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Postdeployment Polytrauma Diagnoses Among Soldiers and Veterans Using the Veterans Health Affairs Polytrauma System of Care and Receipt of Opioids, Nonpharmacologic, and Mental Health Treatments

Adams, Rachel Sayko, PhD, MPH; Larson, Mary Jo, PhD, MPA; Meerwijk, Esther L., PhD, MSN; Williams, Thomas V., PhD; Harris, Alex H. S., PhD, MS

Section Editor(s): Cornis-Pop, Micaela PhD; Scholten, Joel MD

The Journal of Head Trauma Rehabilitation: May/June 2019 - Volume 34 - Issue 3 - p 167–175
doi: 10.1097/HTR.0000000000000481
VA Polytrauma Transitional Rehabilitation Programs

Objectives: To determine the proportion of Army soldiers who utilized care in the Veterans Health Administration (VHA) Polytrauma System of Care (PSC) within the postdeployment year and to describe prevalence of polytrauma diagnoses, and receipt of opioids, nonpharmacologic treatments (NPTs), and mental health treatments in the VHA during the year following first PSC utilization.

Setting: VHA's 4-tiered integrated PSC network of specialized rehabilitation services for military members and veterans with polytrauma.

Participants: Soldiers and veterans who used the PSC during the postdeployment year after an Afghanistan or Iraq deployment ending in fiscal years 2008-2011.

Design: Population-based cohort study.

Main Measures: Prevalence of polytrauma diagnoses (ie, traumatic brain injury [TBI], posttraumatic stress disorder [PTSD], and chronic pain [CP]), VHA utilization rates of opioid prescriptions, NPT, and specialty mental health treatment within 1 year of PSC utilization.

Results: In total, 2.6% of the sample (n = 16 590) used the PSC during the postdeployment year. Among PSC users, CP (76.5%), PTSD (53.1%), and TBI (48.6%) were common and more frequently found together than in isolation; 26.6% filled an opioid prescription, 35.5% received at least 1 NPT, and 83.8% received specialty mental health treatment in the VHA within 1 year of PSC utilization.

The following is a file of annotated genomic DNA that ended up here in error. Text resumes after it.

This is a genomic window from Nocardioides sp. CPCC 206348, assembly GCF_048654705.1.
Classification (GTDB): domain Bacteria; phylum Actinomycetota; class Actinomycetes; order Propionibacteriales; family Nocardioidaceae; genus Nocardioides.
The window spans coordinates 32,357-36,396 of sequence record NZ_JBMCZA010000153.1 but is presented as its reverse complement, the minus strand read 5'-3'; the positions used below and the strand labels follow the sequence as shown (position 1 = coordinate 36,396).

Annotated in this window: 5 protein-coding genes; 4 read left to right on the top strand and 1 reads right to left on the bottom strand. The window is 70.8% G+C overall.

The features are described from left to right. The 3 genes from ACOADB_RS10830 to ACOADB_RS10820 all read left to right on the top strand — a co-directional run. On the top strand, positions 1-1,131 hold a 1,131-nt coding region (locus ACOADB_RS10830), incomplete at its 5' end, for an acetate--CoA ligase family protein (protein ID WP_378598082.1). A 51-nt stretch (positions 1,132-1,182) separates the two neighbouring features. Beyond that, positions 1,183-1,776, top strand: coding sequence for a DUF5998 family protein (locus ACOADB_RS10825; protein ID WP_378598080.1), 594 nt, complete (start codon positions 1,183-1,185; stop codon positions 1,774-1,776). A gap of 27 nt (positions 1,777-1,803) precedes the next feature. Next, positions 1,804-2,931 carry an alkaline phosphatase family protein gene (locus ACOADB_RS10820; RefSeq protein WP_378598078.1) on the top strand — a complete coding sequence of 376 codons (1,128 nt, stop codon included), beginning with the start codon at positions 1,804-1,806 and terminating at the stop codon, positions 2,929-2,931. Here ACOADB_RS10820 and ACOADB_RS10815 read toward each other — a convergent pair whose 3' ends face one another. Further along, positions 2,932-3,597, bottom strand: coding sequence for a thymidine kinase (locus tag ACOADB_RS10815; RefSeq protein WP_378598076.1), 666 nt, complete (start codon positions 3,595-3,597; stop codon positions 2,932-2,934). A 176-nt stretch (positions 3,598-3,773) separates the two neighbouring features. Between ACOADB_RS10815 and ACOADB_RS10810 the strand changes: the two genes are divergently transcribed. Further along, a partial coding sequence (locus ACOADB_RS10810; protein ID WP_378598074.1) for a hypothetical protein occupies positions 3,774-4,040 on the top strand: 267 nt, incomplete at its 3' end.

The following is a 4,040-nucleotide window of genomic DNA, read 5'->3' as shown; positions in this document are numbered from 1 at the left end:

Conclusion: CP was the most common polytrauma condition among PSC users, highlighting the importance of incorporating interdisciplinary pain management approaches within the PSC, with an effort to reduce reliance on long-term opioid therapy and improve rehabilitation.

Institute for Behavioral Health, Heller School for Social Policy and Management, Brandeis University, Waltham, Massachusetts (Drs Adams and Larson); Center for Innovation to Implementation, VA Palo Alto Health Care System, Palo Alto, California (Drs Meerwijk and Harris); and NORC at the University of Chicago, Bethesda, Maryland (Dr Williams).

Corresponding Author: Rachel Sayko Adams, PhD, MPH, Institute for Behavioral Health, Heller School for Social Policy and Management, Brandeis University, 415 South St, Mailstop 035, Waltham, MA 02453 (

This study was funded by the National Center for Complementary and Integrative Health (R01 AT008404), with support to develop the study cohort from the National Institute on Drug Abuse (R01 DA030150) and the VA HSR&D Service (RCS14-232). The authors acknowledge Cheng Chen, MS, for Veterans Health Administration (VHA) programming support; Micaela Cornis-Pop, PhD, for review of their manuscript and guidance on interpreting VHA data related to the Polytrauma System of Care; Sharon Reif, PhD, for leadership developing analytic pain measures; AXIOM Resource Management for assisting with the specifications of complementary and integrative health modalities; Mark R. Bauer, MD, for clinical consultation; and Kennell and Associates, Inc, for compiling the data files used in these analyses. Chester Buckenmaier III, MD, of the Uniformed Services University is the Department of Defense (DoD) data sponsor. The Defense Health Agency's Privacy and Civil Liberties Office provided access to DoD data.

The opinions and assertions herein are those of the authors and do not necessarily reflect the official views of the DoD, Department of Veterans Affairs, or the National Institutes of Health.

Supplemental digital content is available for this article. Direct URL citations appear in the printed text and are provided in the HTML and PDF versions of this article on the journal's Web site (

The authors declare no conflicts of interest.

Copyright © 2019 Wolters Kluwer Health, Inc. All rights reserved.